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VA intensive mental health case management in urban and rural areas: veteran characteristics and service delivery.
Psychiatr Serv 2009; 60(7):914-21PS

Abstract

OBJECTIVE

The availability of mental health services in rural areas--particularly intensive services such as assertive community treatment (ACT)--has been of increasing concern and was the focus of this study. In recent decades the U.S. Department of Veterans Affairs (VA) has developed a national network of ACT-like programs called mental health intensive case management (MHICM), which have served veterans from diverse locations across the country, including urban and rural areas.

METHODS

This study used rural-urban commuting area codes and national VA administrative data to compare characteristics of veterans and patterns of MHICM service delivery among veterans with mental illness living in large urban, large rural, small rural, and isolated rural communities.

RESULTS

Among veterans enrolled in MHICM from FY 2000 to FY 2005 (N=5,221), 84% (N=4,373) resided in urban areas, 8% (N=421) in large cities, 6% (N=291) in small rural towns, and 3% (N=136) in isolated rural areas. MHICM participants who lived in rural areas had clinical problems broadly similar to those in urban areas, although more rural veterans were unemployed, disabled, received VA disability compensation, and had a payee or fiduciary. MHICM clients in smaller or isolated rural areas received slightly less frequent and less intensive contacts and less recovery-oriented services than those in large urban locations.

CONCLUSIONS

These data highlight the need for intensive case management services in rural areas and note some challenges in providing them at the intensity and frequency observed in urban areas where travel distances and times are shorter.

Authors+Show Affiliations

Veterans Integrated Services Network 1, Mental Illness Research, Education and Clinical Center, U.S. Department of Veterans Affairs, 950 Campbell Ave., West Haven, CT 06516, USA. somaia.mohamed@yale.eduNo affiliation info availableNo affiliation info available

Pub Type(s)

Comparative Study
Journal Article

Language

eng

PubMed ID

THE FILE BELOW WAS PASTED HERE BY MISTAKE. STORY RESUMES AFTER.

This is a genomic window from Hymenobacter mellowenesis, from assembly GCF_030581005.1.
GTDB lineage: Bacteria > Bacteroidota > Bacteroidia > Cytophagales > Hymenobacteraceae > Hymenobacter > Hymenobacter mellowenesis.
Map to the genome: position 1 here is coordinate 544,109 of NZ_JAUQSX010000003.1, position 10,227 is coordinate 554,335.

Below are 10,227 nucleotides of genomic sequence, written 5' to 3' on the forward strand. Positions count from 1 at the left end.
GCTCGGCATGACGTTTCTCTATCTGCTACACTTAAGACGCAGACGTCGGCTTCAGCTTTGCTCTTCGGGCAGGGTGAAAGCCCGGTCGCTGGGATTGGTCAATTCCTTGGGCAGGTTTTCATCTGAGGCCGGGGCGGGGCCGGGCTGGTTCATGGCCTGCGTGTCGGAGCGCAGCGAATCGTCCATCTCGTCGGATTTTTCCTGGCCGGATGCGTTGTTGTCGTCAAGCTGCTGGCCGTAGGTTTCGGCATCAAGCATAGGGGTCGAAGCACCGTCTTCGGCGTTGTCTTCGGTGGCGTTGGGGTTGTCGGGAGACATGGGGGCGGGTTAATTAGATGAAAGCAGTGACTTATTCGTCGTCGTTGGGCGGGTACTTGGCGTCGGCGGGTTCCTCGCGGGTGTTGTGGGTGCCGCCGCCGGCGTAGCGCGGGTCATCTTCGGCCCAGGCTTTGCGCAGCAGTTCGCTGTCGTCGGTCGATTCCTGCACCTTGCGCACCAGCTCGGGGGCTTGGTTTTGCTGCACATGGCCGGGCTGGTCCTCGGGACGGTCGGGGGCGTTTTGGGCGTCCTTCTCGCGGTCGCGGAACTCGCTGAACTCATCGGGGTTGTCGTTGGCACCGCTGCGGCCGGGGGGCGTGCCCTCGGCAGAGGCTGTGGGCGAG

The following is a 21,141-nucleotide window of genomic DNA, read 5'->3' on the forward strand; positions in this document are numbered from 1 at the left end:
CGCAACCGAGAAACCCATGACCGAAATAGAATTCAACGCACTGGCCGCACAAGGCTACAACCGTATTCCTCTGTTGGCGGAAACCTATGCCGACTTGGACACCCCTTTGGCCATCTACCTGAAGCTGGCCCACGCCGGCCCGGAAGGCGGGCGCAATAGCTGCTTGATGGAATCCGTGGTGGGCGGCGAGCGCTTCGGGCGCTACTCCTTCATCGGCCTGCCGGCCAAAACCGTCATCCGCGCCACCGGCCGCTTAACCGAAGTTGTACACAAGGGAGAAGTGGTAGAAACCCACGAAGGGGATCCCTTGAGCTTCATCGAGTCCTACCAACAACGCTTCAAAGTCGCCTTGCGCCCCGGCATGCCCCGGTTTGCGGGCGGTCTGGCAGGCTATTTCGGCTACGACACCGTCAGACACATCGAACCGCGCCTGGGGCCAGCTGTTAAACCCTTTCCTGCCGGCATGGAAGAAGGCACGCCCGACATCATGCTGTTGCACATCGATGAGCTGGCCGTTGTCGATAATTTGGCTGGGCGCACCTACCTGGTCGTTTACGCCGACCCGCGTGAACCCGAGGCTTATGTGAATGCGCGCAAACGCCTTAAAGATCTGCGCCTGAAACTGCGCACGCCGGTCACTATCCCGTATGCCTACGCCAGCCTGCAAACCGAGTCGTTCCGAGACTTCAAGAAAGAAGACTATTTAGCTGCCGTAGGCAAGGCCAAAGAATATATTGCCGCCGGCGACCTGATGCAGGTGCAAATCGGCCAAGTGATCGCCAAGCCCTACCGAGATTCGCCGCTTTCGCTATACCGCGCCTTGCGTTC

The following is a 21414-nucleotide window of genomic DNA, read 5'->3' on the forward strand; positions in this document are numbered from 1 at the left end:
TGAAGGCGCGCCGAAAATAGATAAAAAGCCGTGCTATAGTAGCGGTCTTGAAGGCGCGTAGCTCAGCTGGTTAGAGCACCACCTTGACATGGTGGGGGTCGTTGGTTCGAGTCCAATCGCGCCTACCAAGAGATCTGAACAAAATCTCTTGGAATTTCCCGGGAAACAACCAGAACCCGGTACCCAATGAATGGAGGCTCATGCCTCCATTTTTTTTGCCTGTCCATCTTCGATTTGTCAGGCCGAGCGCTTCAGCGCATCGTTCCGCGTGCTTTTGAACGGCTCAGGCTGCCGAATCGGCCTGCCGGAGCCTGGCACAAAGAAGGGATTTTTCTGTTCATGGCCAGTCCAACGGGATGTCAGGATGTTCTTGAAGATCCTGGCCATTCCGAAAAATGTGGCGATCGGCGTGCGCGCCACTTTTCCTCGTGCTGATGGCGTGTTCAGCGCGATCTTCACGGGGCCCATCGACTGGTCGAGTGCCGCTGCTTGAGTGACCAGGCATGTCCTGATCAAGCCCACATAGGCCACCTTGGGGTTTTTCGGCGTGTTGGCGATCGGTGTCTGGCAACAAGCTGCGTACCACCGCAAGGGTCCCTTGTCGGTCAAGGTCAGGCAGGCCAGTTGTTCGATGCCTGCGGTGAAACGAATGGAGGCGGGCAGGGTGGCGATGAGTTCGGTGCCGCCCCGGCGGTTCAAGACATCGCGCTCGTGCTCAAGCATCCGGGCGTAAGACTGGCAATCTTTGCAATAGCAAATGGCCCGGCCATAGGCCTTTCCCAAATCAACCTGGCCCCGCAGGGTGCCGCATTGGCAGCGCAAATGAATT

19564221

Citation

Mohamed, Somaia, et al. "VA Intensive Mental Health Case Management in Urban and Rural Areas: Veteran Characteristics and Service Delivery." Psychiatric Services (Washington, D.C.), vol. 60, no. 7, 2009, pp. 914-21.
Mohamed S, Neale M, Rosenheck RA. VA intensive mental health case management in urban and rural areas: veteran characteristics and service delivery. Psychiatr Serv. 2009;60(7):914-21.
Mohamed, S., Neale, M., & Rosenheck, R. A. (2009). VA intensive mental health case management in urban and rural areas: veteran characteristics and service delivery. Psychiatric Services (Washington, D.C.), 60(7), pp. 914-21. doi:10.1176/appi.ps.60.7.914.
Mohamed S, Neale M, Rosenheck RA. VA Intensive Mental Health Case Management in Urban and Rural Areas: Veteran Characteristics and Service Delivery. Psychiatr Serv. 2009;60(7):914-21. PubMed PMID: 19564221.
* Article titles in AMA citation format should be in sentence-case
TY - JOUR T1 - VA intensive mental health case management in urban and rural areas: veteran characteristics and service delivery. AU - Mohamed,Somaia, AU - Neale,Michael, AU - Rosenheck,Robert A, PY - 2009/7/1/entrez PY - 2009/7/1/pubmed PY - 2009/9/24/medline SP - 914 EP - 21 JF - Psychiatric services (Washington, D.C.) JO - Psychiatr Serv VL - 60 IS - 7 N2 - OBJECTIVE: The availability of mental health services in rural areas--particularly intensive services such as assertive community treatment (ACT)--has been of increasing concern and was the focus of this study. In recent decades the U.S. Department of Veterans Affairs (VA) has developed a national network of ACT-like programs called mental health intensive case management (MHICM), which have served veterans from diverse locations across the country, including urban and rural areas. METHODS: This study used rural-urban commuting area codes and national VA administrative data to compare characteristics of veterans and patterns of MHICM service delivery among veterans with mental illness living in large urban, large rural, small rural, and isolated rural communities. RESULTS: Among veterans enrolled in MHICM from FY 2000 to FY 2005 (N=5,221), 84% (N=4,373) resided in urban areas, 8% (N=421) in large cities, 6% (N=291) in small rural towns, and 3% (N=136) in isolated rural areas. MHICM participants who lived in rural areas had clinical problems broadly similar to those in urban areas, although more rural veterans were unemployed, disabled, received VA disability compensation, and had a payee or fiduciary. MHICM clients in smaller or isolated rural areas received slightly less frequent and less intensive contacts and less recovery-oriented services than those in large urban locations. CONCLUSIONS: These data highlight the need for intensive case management services in rural areas and note some challenges in providing them at the intensity and frequency observed in urban areas where travel distances and times are shorter. SN - 1557-9700 UR - https://www.unboundmedicine.com/medline/citation/19564221/VA_intensive_mental_health_case_management_in_urban_and_rural_areas:_veteran_characteristics_and_service_delivery L2 - https://ps.psychiatryonline.org/doi/full/10.1176/ps.2009.60.7.914?url_ver=Z39.88-2003&rfr_id=ori:rid:crossref.org&rfr_dat=cr_pub=pubmed DB - PRIME DP - Unbound Medicine ER -